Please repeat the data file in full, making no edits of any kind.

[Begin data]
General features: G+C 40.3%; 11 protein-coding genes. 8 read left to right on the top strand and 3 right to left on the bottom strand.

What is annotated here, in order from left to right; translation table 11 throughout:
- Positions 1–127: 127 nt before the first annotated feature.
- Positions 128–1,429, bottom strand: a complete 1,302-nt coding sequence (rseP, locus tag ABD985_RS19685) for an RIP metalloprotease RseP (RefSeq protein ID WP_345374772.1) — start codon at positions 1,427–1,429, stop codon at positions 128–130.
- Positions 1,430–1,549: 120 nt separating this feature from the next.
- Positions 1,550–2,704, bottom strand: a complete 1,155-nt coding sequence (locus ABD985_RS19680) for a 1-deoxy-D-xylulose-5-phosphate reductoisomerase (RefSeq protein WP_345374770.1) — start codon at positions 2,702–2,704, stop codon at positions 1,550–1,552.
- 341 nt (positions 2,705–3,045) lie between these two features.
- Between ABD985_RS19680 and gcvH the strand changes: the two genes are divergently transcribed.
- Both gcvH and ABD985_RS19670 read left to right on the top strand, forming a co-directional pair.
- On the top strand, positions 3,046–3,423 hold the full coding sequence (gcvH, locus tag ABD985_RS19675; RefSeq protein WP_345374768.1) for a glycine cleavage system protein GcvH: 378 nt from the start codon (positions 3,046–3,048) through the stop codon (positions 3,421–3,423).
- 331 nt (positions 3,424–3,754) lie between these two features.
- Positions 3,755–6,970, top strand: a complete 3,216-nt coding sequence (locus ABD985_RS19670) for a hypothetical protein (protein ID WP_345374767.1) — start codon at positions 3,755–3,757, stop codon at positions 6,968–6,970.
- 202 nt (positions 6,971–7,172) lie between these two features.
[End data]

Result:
General features: G+C 40.3%; 11 protein-coding genes. 8 read left to right on the top strand and 3 right to left on the bottom strand.

What is annotated here, in order from left to right; translation table 11 throughout:
- Positions 1–127: 127 nt before the first annotated feature.
- Positions 128–1,429, bottom strand: a complete 1,302-nt coding sequence (rseP, locus tag ABD985_RS19685) for an RIP metalloprotease RseP (RefSeq protein ID WP_345374772.1) — start codon at positions 1,427–1,429, stop codon at positions 128–130.
- Positions 1,430–1,549: 120 nt separating this feature from the next.
- Positions 1,550–2,704, bottom strand: a complete 1,155-nt coding sequence (locus ABD985_RS19680) for a 1-deoxy-D-xylulose-5-phosphate reductoisomerase (RefSeq protein WP_345374770.1) — start codon at positions 2,702–2,704, stop codon at positions 1,550–1,552.
- 341 nt (positions 2,705–3,045) lie between these two features.
- Between ABD985_RS19680 and gcvH the strand changes: the two genes are divergently transcribed.
- Both gcvH and ABD985_RS19670 read left to right on the top strand, forming a co-directional pair.
- On the top strand, positions 3,046–3,423 hold the full coding sequence (gcvH, locus tag ABD985_RS19675; RefSeq protein WP_345374768.1) for a glycine cleavage system protein GcvH: 378 nt from the start codon (positions 3,046–3,048) through the stop codon (positions 3,421–3,423).
- 331 nt (positions 3,424–3,754) lie between these two features.
- Positions 3,755–6,970, top strand: a complete 3,216-nt coding sequence (locus ABD985_RS19670) for a hypothetical protein (protein ID WP_345374767.1) — start codon at positions 3,755–3,757, stop codon at positions 6,968–6,970.
- 202 nt (positions 6,971–7,172) lie between these two features.